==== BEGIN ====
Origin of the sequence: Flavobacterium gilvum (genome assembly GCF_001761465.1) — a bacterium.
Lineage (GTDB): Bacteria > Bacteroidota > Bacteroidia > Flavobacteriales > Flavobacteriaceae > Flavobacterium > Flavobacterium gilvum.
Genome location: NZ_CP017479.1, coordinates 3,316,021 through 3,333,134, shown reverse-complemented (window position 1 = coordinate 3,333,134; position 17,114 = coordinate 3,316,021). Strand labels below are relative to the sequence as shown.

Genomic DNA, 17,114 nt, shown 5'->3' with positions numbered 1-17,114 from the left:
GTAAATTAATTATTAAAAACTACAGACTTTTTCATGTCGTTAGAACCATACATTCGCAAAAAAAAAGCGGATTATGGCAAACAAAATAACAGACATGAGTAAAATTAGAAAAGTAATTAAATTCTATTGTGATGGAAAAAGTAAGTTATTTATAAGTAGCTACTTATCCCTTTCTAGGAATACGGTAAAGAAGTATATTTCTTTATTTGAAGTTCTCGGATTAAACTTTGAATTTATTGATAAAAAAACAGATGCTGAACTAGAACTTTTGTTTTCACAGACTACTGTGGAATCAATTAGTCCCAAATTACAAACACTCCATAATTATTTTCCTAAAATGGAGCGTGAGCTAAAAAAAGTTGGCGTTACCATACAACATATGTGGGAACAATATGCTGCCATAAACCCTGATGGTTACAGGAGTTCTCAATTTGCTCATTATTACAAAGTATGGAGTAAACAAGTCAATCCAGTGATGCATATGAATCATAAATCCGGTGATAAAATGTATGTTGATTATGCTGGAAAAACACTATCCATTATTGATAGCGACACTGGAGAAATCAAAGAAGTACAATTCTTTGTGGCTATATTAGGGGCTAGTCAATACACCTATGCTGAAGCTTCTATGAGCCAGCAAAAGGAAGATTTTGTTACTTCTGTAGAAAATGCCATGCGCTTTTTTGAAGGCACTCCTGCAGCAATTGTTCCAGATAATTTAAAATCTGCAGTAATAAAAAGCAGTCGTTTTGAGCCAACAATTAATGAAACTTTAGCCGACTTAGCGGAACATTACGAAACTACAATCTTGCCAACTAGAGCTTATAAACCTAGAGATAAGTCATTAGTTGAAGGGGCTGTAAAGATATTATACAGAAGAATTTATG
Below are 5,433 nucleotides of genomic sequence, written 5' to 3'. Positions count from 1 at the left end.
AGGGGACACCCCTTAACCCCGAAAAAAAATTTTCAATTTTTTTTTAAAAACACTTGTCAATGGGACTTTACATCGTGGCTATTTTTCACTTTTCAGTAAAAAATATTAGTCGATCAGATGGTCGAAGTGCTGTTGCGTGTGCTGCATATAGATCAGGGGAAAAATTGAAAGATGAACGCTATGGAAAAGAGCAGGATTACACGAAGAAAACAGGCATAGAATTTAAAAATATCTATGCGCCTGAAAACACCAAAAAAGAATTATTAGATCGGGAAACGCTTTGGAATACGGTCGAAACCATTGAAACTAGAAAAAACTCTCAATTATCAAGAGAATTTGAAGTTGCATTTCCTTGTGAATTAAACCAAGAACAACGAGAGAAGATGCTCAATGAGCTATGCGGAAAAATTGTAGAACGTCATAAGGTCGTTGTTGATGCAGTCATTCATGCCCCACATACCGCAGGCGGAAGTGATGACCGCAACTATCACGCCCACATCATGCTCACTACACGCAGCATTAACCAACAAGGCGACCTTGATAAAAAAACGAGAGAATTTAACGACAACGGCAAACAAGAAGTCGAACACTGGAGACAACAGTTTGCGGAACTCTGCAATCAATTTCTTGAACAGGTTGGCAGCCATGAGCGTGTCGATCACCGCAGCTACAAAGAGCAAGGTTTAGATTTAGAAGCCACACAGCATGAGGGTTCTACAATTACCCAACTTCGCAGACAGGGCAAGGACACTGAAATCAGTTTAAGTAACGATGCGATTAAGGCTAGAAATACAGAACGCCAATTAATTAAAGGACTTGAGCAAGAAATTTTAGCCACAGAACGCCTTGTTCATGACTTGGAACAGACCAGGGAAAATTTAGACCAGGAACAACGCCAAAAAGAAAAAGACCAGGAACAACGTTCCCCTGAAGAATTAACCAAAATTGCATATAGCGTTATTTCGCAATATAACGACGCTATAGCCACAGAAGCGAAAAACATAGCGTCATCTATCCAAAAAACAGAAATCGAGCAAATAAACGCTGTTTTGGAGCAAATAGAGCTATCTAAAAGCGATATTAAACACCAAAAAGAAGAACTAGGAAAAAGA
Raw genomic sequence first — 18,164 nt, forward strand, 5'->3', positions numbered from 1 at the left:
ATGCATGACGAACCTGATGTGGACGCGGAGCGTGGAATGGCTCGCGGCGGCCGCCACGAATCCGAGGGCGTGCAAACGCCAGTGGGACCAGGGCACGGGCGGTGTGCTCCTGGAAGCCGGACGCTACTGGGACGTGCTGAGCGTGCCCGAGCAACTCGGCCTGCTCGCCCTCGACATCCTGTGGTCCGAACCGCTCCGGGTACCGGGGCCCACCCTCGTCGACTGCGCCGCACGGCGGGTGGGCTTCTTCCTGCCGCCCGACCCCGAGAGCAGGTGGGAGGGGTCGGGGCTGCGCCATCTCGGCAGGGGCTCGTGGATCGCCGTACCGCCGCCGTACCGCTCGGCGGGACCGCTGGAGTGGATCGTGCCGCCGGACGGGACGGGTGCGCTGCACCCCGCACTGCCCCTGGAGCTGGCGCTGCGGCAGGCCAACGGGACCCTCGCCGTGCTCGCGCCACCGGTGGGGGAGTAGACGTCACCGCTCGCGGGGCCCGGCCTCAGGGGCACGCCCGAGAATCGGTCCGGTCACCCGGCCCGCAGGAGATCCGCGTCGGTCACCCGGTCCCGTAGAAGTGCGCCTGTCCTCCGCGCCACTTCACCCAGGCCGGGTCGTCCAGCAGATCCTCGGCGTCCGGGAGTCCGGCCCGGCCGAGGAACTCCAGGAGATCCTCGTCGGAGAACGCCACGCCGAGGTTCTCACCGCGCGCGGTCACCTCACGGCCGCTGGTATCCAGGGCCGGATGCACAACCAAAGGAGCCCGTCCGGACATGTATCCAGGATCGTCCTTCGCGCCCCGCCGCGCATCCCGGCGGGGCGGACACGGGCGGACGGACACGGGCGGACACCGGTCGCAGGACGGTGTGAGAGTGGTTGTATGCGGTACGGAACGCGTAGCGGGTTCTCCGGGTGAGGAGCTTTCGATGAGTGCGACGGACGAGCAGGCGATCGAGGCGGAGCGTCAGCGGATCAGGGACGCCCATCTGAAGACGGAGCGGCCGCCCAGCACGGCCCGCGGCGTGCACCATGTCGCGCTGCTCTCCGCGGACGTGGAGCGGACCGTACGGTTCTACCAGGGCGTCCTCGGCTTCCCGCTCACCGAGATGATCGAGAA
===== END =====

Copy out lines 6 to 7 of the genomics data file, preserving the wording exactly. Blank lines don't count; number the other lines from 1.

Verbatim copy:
Below are 5,433 nucleotides of genomic sequence, written 5' to 3'. Positions count from 1 at the left end.
AGGGGACACCCCTTAACCCCGAAAAAAAATTTTCAATTTTTTTTTAAAAACACTTGTCAATGGGACTTTACATCGTGGCTATTTTTCACTTTTCAGTAAAAAATATTAGTCGATCAGATGGTCGAAGTGCTGTTGCGTGTGCTGCATATAGATCAGGGGAAAAATTGAAAGATGAACGCTATGGAAAAGAGCAGGATTACACGAAGAAAACAGGCATAGAATTTAAAAATATCTATGCGCCTGAAAACACCAAAAAAGAATTATTAGATCGGGAAACGCTTTGGAATACGGTCGAAACCATTGAAACTAGAAAAAACTCTCAATTATCAAGAGAATTTGAAGTTGCATTTCCTTGTGAATTAAACCAAGAACAACGAGAGAAGATGCTCAATGAGCTATGCGGAAAAATTGTAGAACGTCATAAGGTCGTTGTTGATGCAGTCATTCATGCCCCACATACCGCAGGCGGAAGTGATGACCGCAACTATCACGCCCACATCATGCTCACTACACGCAGCATTAACCAACAAGGCGACCTTGATAAAAAAACGAGAGAATTTAACGACAACGGCAAACAAGAAGTCGAACACTGGAGACAACAGTTTGCGGAACTCTGCAATCAATTTCTTGAACAGGTTGGCAGCCATGAGCGTGTCGATCACCGCAGCTACAAAGAGCAAGGTTTAGATTTAGAAGCCACACAGCATGAGGGTTCTACAATTACCCAACTTCGCAGACAGGGCAAGGACACTGAAATCAGTTTAAGTAACGATGCGATTAAGGCTAGAAATACAGAACGCCAATTAATTAAAGGACTTGAGCAAGAAATTTTAGCCACAGAACGCCTTGTTCATGACTTGGAACAGACCAGGGAAAATTTAGACCAGGAACAACGCCAAAAAGAAAAAGACCAGGAACAACGTTCCCCTGAAGAATTAACCAAAATTGCATATAGCGTTATTTCGCAATATAACGACGCTATAGCCACAGAAGCGAAAAACATAGCGTCATCTATCCAAAAAACAGAAATCGAGCAAATAAACGCTGTTTTGGAGCAAATAGAGCTATCTAAAAGCGATATTAAACACCAAAAAGAAGAACTAGGAAAAAGA